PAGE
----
“This solution not only allows 100 million people in rural areas to access the network, but also improves people’s livelihood and assists enterprises in fulfilling their social responsibilities,” Huawei said in a statement.
While connecting the unconnected has been on the menu for a long time coming, the impact that 5G will deliver to rural areas will be transformative for the world’s countryside.
Let’s jump right in.
Connecting rural schools to the Internet has been a long-time priority for many lawmakers across the world. While these educational institutions have sought alternatives, such as opening up after school hours for students who need high-speed internet access for their homework.
This model provided relief when the needs were limited to homework.
The Covid-19 pandemic has put rural broadband needs under the microscope, widening the scope from homework, to bringing the entire educational experience online.
These gaps not only prevent rural inhabitants from education but increases the already growing rates of the brain drain, as talented students seek better opportunities outside the countryside, driven by their ambition to earn a college degree.
Which is why there needs to be immediate focus on education in these areas to reverse the urbanization trend.
Introducing 5G connectivity within these areas will not only close the digital divide, but will allow small businesses to prosper, and create more, which would attract investments into a plethora of opportunities such as smart farming.
So as the saying goes, “build it, and they will come.”
In urban areas, the transition to working from home pretty much happened overnight. Any information worker with a laptop and a video conferencing app could leverage their home broadband and start working from home.
This transition wasn’t as smooth as the rest of the world, due partially to fewer professionals in rural areas who work in digital industries, while the already existing broadband network supporting a family of workers and students at home had become bottlenecked.
Thus, enhancing the areas’ digital infrastructure can have a hidden benefit.
“Rural communities must consider the role their broadband infrastructure will play in attracting digital workers. Educated professionals can pursue a digital career without moving to a city in the first place,” a report by Swedish telecom giant Ericsson said.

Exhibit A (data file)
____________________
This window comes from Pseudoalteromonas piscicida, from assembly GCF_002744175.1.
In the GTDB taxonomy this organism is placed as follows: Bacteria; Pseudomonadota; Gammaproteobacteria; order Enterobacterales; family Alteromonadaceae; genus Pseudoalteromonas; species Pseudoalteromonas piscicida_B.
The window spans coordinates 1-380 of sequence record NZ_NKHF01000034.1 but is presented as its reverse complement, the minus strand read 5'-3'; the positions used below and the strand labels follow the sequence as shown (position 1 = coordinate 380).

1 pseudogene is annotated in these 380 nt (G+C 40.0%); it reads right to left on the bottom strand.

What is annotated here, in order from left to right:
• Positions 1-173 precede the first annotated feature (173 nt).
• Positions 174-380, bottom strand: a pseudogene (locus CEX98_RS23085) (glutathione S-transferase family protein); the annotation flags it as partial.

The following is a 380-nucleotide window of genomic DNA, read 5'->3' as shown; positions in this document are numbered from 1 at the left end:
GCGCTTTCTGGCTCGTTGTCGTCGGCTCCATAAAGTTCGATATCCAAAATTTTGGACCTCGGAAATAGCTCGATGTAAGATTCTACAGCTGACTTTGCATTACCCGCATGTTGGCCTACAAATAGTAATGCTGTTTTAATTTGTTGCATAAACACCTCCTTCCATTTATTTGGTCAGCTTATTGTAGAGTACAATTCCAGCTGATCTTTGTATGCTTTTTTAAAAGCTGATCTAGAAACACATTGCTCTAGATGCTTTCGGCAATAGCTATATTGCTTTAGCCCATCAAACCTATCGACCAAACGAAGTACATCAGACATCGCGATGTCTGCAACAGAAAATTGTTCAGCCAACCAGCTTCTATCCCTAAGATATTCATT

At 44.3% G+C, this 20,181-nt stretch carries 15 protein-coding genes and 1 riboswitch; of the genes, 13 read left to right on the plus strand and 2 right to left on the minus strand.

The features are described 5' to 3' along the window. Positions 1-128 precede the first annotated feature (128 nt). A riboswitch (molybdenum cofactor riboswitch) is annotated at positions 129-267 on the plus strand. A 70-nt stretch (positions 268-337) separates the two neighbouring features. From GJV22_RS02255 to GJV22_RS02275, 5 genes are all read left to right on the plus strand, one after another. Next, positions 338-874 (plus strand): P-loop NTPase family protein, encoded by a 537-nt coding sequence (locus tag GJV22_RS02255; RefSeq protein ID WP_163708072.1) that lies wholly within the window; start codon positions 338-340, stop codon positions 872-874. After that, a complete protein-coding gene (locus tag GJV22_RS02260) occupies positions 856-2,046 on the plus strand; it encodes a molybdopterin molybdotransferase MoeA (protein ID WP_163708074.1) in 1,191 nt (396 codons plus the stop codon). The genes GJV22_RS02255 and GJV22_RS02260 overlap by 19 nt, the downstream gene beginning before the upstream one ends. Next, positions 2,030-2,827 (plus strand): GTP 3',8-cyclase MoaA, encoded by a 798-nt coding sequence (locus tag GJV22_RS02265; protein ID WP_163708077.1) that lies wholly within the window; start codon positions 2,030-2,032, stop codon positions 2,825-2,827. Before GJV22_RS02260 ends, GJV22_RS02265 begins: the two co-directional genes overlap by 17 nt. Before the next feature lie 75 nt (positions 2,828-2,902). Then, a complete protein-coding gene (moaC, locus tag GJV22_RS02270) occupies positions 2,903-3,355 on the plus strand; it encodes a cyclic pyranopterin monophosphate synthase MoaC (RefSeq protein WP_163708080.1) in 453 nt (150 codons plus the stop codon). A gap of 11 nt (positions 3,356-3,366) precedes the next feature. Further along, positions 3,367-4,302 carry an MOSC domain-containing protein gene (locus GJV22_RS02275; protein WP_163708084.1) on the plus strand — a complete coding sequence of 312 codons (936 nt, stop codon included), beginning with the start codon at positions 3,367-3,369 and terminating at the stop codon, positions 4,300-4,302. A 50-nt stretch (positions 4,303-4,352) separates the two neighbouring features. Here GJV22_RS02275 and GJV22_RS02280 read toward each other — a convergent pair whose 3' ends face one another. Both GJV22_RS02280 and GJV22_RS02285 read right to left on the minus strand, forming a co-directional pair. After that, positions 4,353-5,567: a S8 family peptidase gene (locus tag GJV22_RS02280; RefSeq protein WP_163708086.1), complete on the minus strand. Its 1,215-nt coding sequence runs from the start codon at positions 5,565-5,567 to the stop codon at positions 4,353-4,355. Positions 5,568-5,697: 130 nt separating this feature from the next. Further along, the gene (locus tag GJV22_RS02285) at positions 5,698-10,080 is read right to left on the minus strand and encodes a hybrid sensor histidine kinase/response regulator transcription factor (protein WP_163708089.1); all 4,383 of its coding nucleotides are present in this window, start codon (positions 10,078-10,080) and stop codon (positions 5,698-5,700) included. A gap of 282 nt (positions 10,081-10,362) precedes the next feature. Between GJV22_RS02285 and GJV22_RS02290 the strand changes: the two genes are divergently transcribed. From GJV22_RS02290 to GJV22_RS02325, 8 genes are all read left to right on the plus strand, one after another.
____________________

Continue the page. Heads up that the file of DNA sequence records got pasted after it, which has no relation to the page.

According to the report, Digital professionals are packing up their urban life and finding a better lifestyle in rural communities.
“Any community with aspirations to attract both these types of professionals and tap into a new “brain-train” needs excellent broadband infrastructure,” the report added.
Thus, digital infrastructure will be the decisive factor for anyone looking to settle down in rural areas.
There is a myriad of obstacles facing healthcare in rural areas to begin with.
First, its attracting educated doctors and medical professionals to relocate in areas with limited career paths.
Weirdly enough, the pandemic has fundamentally changed the supply aspect of things since medical professionals have championed remote consultations overnight. And as efforts of connecting such areas to the rest of the world increase, these communities could be on the heels of leveraging telehealth to its maximum potential.
With the worldwide rollout of 5G, rural communities could be the prime target for both public and private sectors to heavily invest in medical and surgical facilities to provide healthcare for inhabitants.
Closing the digital divide will require heaps of work, investments, and coverage but the emergence of the fifth generation of networks will prove to be a strong weapon in the fight to bring fixed and mobile broadband infrastructure.